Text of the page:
All three packages in the Capitol complex turned out to be safe, Capitol police spokeswoman Makema Turner said late Wednesday.
Senate Sergeant-at-Arms Terrance Gainer said that an individual who was responsible for the suspicious packages in the Hart and Russell Senate office buildings on Tuesday was detained and released on Wednesday. The packages were not hazardous.
Gainer said the man was "not particularly harmful, although terribly disruptive."
All the activity came as tensions were high in Washington and across the country following Monday's bombings at the Boston Marathon that killed three people and injured more than 170. The FBI said there was no indication of a connection between the letters and the bombing. The letters to Obama and Wicker were postmarked April 8, before the marathon.
Obama's press secretary, Jay Carney, said mail sent to the White House is screened at a remote site for the safety of the recipients and the general public. He declined to comment on the significance of the preliminary ricin result, referring questions to the FBI.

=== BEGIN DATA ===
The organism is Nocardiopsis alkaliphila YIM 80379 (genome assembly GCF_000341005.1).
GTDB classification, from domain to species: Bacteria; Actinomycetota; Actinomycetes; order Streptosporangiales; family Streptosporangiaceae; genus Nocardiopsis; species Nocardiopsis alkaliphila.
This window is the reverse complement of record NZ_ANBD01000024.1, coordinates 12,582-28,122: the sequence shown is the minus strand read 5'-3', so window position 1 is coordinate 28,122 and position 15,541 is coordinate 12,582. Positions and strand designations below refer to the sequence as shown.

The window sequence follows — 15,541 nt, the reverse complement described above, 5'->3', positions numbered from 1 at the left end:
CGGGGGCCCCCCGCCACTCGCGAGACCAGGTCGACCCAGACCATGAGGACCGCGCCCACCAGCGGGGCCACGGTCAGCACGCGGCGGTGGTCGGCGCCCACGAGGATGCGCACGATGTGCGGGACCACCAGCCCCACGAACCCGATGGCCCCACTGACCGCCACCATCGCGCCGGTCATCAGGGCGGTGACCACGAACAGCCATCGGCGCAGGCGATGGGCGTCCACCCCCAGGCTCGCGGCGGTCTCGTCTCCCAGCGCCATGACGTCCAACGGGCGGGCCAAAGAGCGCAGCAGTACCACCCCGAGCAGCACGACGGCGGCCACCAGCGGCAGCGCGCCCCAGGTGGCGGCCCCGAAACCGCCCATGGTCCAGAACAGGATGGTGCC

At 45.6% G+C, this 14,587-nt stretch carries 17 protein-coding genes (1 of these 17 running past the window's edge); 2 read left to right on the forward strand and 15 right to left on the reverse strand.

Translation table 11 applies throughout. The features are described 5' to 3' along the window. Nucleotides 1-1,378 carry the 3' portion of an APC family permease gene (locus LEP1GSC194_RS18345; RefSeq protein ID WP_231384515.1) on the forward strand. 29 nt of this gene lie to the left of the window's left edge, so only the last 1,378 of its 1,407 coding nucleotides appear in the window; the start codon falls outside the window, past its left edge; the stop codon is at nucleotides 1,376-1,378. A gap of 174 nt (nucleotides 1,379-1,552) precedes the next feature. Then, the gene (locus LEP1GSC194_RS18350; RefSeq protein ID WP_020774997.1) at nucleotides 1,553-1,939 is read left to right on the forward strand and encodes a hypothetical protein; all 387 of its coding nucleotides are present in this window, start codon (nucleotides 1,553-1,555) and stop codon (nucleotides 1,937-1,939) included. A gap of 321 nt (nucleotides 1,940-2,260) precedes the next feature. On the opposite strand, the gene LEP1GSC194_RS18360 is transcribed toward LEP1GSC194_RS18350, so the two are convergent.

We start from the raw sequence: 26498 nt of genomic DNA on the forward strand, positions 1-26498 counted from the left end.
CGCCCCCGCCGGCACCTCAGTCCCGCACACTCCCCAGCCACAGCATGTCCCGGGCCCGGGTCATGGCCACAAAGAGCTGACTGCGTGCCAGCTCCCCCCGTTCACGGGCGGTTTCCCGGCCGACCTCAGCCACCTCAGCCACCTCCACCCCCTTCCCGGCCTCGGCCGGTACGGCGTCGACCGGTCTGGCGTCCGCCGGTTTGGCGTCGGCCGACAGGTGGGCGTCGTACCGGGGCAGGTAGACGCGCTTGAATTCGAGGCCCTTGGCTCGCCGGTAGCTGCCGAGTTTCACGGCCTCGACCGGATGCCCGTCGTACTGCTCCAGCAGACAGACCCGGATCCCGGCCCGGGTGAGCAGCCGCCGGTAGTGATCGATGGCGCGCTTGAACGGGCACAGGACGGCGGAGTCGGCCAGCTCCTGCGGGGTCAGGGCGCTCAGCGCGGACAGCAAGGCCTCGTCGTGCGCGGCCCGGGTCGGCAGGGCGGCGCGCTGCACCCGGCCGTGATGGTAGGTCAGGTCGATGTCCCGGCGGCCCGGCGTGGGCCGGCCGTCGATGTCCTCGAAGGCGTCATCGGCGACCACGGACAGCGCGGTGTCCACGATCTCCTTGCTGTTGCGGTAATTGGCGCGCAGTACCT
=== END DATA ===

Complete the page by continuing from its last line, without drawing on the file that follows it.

Capitol Police swiftly ramped up security, and lawmakers and staff were cautioned away from some parts of the Hill complex. After hours of jangled nerves, officials signaled it was safe to move throughout the area and people settled back to normal, if watchful, activity.
At a House hearing, Postmaster General Patrick Donahoe noted there had been ricin alerts since the notorious 2001 anthrax mailings and procedures are in place to protect postal employees and help track down culprits.
"Over the course of years we've had some situations where there have been ricin scares," Donahoe said. "Until this date, there's never been any actually proved that have gone through the system."
Wicker in a written statement thanked the FBI and U.S. Capitol Police for "their professionalism and decisive action in keeping our family and staff safe from harm."